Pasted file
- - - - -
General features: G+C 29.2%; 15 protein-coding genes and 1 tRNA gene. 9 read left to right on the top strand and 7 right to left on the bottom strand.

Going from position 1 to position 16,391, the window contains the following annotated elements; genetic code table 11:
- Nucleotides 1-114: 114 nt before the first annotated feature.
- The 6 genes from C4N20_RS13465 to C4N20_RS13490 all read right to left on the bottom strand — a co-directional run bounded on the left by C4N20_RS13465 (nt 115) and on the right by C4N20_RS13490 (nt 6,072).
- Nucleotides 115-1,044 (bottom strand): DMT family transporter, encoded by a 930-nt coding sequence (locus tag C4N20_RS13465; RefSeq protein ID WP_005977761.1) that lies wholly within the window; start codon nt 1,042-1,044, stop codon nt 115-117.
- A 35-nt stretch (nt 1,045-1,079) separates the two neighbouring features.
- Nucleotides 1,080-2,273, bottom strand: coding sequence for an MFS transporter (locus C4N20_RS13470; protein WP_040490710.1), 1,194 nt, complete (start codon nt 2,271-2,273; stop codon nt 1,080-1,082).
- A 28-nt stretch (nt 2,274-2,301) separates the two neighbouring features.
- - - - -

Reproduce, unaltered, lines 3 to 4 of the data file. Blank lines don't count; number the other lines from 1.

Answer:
- Nucleotides 1-114: 114 nt before the first annotated feature.
- The 6 genes from C4N20_RS13465 to C4N20_RS13490 all read right to left on the bottom strand — a co-directional run bounded on the left by C4N20_RS13465 (nt 115) and on the right by C4N20_RS13490 (nt 6,072).